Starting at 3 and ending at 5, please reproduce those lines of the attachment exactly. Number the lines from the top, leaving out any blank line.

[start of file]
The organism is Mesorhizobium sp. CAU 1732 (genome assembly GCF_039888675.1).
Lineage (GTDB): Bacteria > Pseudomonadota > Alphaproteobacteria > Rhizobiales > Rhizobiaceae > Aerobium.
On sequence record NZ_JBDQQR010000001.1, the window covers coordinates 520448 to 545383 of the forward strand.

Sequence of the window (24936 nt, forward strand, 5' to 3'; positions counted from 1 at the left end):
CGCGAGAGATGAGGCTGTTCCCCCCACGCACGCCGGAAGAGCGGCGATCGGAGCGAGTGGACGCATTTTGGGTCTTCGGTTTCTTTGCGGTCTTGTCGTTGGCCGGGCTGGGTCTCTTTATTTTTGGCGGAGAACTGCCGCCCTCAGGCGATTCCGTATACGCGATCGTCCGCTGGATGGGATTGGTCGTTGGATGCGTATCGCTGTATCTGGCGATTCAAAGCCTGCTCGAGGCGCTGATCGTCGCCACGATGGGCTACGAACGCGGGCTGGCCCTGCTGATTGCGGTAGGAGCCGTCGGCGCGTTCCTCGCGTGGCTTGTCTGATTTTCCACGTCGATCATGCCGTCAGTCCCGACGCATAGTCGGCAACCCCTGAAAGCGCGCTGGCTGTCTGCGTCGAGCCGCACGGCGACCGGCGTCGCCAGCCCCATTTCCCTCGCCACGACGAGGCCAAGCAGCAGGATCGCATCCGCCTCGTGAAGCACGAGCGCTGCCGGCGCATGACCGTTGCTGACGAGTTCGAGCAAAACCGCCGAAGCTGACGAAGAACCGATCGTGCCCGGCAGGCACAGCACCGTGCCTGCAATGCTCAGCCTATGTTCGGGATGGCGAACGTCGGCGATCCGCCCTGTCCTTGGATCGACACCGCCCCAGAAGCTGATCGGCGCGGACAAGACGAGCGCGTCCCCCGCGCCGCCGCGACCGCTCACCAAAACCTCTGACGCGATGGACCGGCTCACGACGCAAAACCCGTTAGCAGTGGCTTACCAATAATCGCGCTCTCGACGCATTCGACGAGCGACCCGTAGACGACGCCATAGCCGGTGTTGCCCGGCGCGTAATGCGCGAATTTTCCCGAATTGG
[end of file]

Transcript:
On sequence record NZ_JBDQQR010000001.1, the window covers coordinates 520448 to 545383 of the forward strand.

Sequence of the window (24936 nt, forward strand, 5' to 3'; positions counted from 1 at the left end):
CGCGAGAGATGAGGCTGTTCCCCCCACGCACGCCGGAAGAGCGGCGATCGGAGCGAGTGGACGCATTTTGGGTCTTCGGTTTCTTTGCGGTCTTGTCGTTGGCCGGGCTGGGTCTCTTTATTTTTGGCGGAGAACTGCCGCCCTCAGGCGATTCCGTATACGCGATCGTCCGCTGGATGGGATTGGTCGTTGGATGCGTATCGCTGTATCTGGCGATTCAAAGCCTGCTCGAGGCGCTGATCGTCGCCACGATGGGCTACGAACGCGGGCTGGCCCTGCTGATTGCGGTAGGAGCCGTCGGCGCGTTCCTCGCGTGGCTTGTCTGATTTTCCACGTCGATCATGCCGTCAGTCCCGACGCATAGTCGGCAACCCCTGAAAGCGCGCTGGCTGTCTGCGTCGAGCCGCACGGCGACCGGCGTCGCCAGCCCCATTTCCCTCGCCACGACGAGGCCAAGCAGCAGGATCGCATCCGCCTCGTGAAGCACGAGCGCTGCCGGCGCATGACCGTTGCTGACGAGTTCGAGCAAAACCGCCGAAGCTGACGAAGAACCGATCGTGCCCGGCAGGCACAGCACCGTGCCTGCAATGCTCAGCCTATGTTCGGGATGGCGAACGTCGGCGATCCGCCCTGTCCTTGGATCGACACCGCCCCAGAAGCTGATCGGCGCGGACAAGACGAGCGCGTCCCCCGCGCCGCCGCGACCGCTCACCAAAACCTCTGACGCGATGGACCGGCTCACGACGCAAAACCCGTTAGCAGTGGCTTACCAATAATCGCGCTCTCGACGCATTCGACGAGCGACCCGTAGACGACGCCATAGCCGGTGTTGCCCGGCGCGTAATGCGCGAATTTTCCCGAATTGG